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Oral Candidacy- Mona Rahimi

Start: 10/28/2016 at 1:00PM
End: 10/28/2016 at 3:30PM
Location: 258 Fitzpatrick Hall
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Oral Candidacy

Mona Rahimi

October 28, 2016

1:00 pm

258 Fitzpatrick Hall

Adviser:  Dr. Jane Cleland-Huang

Committee Members:

Dr. Nitesh Chawla          Dr. Collin McMillan          Dr. Robyn Lutz

Title

UNITING CHANGE PATTERN DISCOVERY AND SOFTWARE TRACEABILITY
FOR ENHANCED EVOLUTION OF SAFETY-CRITICAL SYSTEMS

Abstract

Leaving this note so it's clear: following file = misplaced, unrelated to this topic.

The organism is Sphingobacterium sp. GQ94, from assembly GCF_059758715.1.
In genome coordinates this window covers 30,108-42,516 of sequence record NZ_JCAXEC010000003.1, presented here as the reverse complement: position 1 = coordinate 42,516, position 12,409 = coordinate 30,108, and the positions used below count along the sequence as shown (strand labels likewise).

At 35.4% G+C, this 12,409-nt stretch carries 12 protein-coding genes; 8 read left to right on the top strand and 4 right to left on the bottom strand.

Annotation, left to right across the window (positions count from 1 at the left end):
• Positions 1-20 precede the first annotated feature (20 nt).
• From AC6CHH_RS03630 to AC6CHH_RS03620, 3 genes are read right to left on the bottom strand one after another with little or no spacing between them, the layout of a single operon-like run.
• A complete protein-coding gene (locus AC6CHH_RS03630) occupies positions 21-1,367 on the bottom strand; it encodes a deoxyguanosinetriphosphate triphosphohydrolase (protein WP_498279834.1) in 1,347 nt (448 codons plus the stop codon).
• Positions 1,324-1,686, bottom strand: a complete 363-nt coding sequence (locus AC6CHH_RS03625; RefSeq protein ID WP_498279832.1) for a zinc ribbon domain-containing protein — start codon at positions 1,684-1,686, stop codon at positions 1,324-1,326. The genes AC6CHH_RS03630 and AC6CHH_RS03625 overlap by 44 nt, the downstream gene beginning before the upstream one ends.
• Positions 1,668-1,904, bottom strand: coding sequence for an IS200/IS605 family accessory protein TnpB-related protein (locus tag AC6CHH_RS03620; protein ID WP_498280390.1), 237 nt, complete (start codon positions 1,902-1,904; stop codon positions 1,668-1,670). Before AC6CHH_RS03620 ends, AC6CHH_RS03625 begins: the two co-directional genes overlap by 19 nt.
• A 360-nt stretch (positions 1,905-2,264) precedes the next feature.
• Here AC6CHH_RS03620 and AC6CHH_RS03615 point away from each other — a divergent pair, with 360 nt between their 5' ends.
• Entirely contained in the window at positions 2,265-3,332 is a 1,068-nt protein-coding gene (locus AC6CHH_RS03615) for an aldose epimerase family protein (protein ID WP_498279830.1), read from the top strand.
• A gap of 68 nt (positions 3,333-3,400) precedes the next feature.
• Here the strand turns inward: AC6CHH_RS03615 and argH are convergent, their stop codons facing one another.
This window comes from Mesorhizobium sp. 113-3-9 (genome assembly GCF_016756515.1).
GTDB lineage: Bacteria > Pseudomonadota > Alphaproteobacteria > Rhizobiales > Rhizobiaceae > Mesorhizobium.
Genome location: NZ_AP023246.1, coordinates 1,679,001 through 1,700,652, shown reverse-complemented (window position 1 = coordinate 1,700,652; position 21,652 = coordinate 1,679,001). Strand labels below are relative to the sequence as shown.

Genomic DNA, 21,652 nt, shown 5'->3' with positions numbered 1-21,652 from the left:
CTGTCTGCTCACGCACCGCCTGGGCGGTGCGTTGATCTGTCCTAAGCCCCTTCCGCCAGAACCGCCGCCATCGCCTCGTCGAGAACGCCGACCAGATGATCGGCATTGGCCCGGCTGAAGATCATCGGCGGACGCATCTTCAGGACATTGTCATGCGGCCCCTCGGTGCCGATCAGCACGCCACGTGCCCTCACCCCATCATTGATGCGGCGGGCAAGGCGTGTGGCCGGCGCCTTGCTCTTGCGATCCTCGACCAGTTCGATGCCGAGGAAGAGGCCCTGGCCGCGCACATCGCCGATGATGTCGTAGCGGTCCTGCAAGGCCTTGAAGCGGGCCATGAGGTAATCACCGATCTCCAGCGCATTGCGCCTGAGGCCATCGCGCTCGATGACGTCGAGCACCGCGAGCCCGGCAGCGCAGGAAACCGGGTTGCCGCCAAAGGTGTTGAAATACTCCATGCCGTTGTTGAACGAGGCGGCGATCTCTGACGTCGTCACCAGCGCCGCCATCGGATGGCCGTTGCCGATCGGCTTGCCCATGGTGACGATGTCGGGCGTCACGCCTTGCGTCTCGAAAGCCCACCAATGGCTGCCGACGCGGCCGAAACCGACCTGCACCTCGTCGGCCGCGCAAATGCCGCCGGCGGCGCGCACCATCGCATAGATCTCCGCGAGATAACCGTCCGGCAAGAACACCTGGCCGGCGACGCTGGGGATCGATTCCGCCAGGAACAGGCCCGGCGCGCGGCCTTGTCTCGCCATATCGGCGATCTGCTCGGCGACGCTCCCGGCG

Software evolution relates to the activity and phenomenon of software change [74]. Constant changes are inevitable in large software systems and especially in safety-critical systems for which failure or malfunction may result in death or serious injury to humans, damage to property, and/or environmental harm. Therefore, such systems must undergo a certification process before their release. The certification process commonly happens in discrete and costly steps and, once certified, the system is commonly closed to changes and adaption to avoid the need for re-certification. This effect is referred to as the "Big Freeze" [15]. In this dissertation, I summarize my contribution to enhance evolution in software intensive and particularly safety-critical systems. Enhanced evolution of such systems can also introduce the need for a continual evaluation of their safety during the maintenance phase of their development life cycle. First, I started my research with discovering patterns of change within software artifacts and also patterns of co-evolution between pairs of artifact types, particularly requirement and source code, across multiple versions of a software system. Second, I exploit these identified patterns to implement a Trace Link Evolver (TLE) which detects these change scenarios which occurred between subsequent versions of a system and then uses a corresponding set of link evolution heuristics and automatically evolves trace links between requirements and source code as changes are introduced to the system. The experimental results showed TLE achieves significantly higher accuracy than existing approaches. Third, I am currently developing a prototype visualization tool which illustrates the evolution of trace links, and their associated classes and features, in the form of a graph, by leveraging the links generated by TLE. TLE visualization provides developers with information they need to understand the evolution history, rationales, and underlying functionality of classes in the source code. Fourth, I leverage existing traceability information required by many certifying bodies for safety-critical systems by using information retrieval techniques to identify problematic change patterns in safety artifacts across versions of a system. Since historical data has shown that problems with the correctness and completeness of environmental assumptions contribute to many accidents in safety-critical systems therefore, I focused on changes to these particular sets of artifacts. In this approach named Assumption Diagnostics and Rationale Process (ADRP), I exploit the existing trace links to reason about the likelihood that assumptions are missing or incorrectly retained in the new software product. ADRP also provides useful information to assess the validity of environmental assumptions and finally recommends mitigation steps if a problem with assumptions is confirmed. Experimental results from evaluation of ADRP show that it consistently diagnosed problematic assumptions in three product lines. Finally, to address the problem of finding publicly available safety-critical projects with sufficiently complete set of artifacts and across multiple versions, I contributed in conducting five safety-critical projects as part of a six-month graduate Software Engineering capstone course at DePaul University. Approximately 20 additional hours per project were also invested to prepare and polish data sets for use. Also as my current plan, I am tending to first preprocess the artifact sets in three of these projects and then use existing information retrieval algorithms to establish a set of trace links between existing software and safety artifacts. This work can be a baseline for assessing the accuracy of existing information retrieval techniques in constructing trace links for safety artifacts

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